Two documents discuss improvements in traps for removing noncondensable gases (e.g., air) from heat-transfer liquids (e.g., water) in spacecraft cooling systems. Noncondensable gases must be removed because they can interfere with operation. A typical trap includes a cylindrical hydrophobic membrane inside a cylindrical hydrophilic membrane, all surrounded by an outer cylindrical impermeable shell. The input mixture of gas bubbles and liquid flows into the annular volume between the membranes. Bubbles pass into the central hollow of the hydrophobic membrane and are vented. The liquid flows outward through the hydrophilic membrane and is recirculated. The proposed improvements include the following:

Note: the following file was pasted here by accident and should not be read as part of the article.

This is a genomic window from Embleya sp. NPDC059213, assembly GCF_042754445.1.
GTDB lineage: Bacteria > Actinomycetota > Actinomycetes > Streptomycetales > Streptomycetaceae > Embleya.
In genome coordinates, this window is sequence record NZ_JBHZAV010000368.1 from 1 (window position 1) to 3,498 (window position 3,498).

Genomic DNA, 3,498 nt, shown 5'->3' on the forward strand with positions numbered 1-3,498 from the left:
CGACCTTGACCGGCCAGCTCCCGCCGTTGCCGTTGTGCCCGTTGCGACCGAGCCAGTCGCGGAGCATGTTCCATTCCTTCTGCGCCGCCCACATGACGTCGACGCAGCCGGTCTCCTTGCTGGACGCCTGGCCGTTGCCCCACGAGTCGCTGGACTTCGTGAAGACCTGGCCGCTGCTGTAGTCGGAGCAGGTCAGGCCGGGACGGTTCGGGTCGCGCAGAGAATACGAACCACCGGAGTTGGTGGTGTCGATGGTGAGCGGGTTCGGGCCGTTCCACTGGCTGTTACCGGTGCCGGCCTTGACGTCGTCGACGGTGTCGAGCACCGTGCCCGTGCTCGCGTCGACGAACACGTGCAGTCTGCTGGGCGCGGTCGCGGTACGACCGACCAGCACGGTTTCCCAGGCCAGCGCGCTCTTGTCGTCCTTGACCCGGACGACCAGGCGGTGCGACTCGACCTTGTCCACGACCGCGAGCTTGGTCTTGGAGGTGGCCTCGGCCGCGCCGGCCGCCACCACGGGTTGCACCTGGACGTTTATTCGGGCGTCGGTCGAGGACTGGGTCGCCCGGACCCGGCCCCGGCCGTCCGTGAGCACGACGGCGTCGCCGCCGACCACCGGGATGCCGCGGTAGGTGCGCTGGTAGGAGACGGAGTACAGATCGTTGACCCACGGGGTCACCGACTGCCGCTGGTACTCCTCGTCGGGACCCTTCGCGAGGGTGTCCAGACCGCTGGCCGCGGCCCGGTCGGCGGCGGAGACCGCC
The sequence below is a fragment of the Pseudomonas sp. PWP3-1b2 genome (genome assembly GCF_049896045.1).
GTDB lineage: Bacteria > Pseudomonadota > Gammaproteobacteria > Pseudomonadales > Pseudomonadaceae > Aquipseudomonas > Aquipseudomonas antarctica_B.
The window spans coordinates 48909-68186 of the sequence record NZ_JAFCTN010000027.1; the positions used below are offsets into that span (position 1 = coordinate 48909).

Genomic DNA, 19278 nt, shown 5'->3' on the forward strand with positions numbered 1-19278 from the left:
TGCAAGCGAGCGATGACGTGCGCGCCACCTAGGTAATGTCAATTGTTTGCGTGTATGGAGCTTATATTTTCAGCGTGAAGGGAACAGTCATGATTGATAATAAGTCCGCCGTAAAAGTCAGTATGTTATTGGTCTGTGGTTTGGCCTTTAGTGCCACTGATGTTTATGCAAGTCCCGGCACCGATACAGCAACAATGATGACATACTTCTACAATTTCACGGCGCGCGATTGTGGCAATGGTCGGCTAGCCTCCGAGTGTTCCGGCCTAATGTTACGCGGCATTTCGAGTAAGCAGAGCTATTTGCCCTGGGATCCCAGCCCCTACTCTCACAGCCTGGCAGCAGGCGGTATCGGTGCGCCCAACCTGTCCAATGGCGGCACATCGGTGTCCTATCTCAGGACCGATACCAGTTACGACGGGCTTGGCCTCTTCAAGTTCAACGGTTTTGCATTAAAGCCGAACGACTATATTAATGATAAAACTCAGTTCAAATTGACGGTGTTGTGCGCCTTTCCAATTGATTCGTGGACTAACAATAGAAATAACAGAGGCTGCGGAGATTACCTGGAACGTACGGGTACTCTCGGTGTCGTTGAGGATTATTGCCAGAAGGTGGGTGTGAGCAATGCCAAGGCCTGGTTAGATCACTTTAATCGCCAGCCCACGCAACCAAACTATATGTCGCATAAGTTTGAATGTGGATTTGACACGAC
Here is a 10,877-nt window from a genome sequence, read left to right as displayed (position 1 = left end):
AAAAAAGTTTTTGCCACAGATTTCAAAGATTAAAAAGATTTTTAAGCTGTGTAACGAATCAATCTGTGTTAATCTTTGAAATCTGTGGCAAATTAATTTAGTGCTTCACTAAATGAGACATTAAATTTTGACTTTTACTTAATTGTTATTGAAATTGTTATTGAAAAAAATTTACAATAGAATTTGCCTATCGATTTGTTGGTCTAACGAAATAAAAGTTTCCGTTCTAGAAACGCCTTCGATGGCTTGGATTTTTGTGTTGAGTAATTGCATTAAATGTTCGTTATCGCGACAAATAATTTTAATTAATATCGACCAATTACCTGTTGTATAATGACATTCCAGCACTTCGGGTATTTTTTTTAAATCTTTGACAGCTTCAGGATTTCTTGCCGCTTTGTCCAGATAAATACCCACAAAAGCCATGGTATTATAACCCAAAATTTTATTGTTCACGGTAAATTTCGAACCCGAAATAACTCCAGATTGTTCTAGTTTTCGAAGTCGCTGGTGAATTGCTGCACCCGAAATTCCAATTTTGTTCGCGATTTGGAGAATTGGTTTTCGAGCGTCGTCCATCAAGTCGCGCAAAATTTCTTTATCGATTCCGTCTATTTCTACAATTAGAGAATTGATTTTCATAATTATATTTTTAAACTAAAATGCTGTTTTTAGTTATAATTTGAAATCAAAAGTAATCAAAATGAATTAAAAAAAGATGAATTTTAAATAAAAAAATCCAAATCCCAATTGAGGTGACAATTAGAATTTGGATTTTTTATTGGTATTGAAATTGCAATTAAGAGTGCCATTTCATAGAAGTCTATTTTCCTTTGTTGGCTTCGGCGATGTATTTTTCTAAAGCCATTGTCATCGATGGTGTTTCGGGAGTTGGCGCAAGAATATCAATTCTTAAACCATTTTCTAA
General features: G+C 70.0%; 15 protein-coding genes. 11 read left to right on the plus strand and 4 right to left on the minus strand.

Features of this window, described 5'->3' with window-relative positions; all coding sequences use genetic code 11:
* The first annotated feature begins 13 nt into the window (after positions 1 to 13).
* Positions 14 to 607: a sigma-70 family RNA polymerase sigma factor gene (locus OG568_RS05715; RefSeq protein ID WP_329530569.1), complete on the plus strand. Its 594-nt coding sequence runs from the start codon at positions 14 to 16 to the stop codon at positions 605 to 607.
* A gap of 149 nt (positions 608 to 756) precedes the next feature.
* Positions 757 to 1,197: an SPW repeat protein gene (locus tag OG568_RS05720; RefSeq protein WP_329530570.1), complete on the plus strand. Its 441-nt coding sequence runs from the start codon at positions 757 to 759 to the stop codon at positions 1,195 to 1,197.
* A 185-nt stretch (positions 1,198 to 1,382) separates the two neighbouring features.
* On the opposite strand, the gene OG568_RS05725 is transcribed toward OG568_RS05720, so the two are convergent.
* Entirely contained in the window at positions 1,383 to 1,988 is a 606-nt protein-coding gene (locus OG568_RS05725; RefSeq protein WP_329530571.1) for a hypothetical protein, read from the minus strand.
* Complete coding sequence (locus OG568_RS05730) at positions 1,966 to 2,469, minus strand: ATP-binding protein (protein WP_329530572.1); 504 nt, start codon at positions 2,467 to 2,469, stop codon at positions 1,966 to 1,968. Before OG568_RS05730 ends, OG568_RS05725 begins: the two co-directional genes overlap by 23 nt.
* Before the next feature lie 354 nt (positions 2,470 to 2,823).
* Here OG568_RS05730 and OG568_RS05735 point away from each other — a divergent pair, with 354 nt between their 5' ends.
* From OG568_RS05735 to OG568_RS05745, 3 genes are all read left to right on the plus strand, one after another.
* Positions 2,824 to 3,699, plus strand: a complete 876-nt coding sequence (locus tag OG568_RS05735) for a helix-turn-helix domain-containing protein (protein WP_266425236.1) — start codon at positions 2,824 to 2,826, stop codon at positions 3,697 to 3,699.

1. The outer membrane would be made of a more hydrophilic, commercially available material so that membrane pores could be made smaller without increasing the pressure drop. Decreasing the pore size would increase the bubble pressure, thereby increasing the degree of retention of bubbles in the trap.
  2. Multiple hydrophobic membranes would be used to increase venting area at the downstream end, where bubbles tend to collect.
  3. Upstream of the venting area, the hydrophobic membranes would be coated with a dense polymer to reduce evaporation of the coolant liquid.

This work was done by John Holladay of Marshall Space Flight Center and Stephen Ritchie of the University of Alabama. For further information, contact Sammy Nabors, MSFC Commercialization Assistance Lead, at This email address is being protected from spambots. You need JavaScript enabled to view it.. MFS-32037-1


NASA Tech Briefs Magazine

This article first appeared in the May, 2006 issue of NASA Tech Briefs Magazine.

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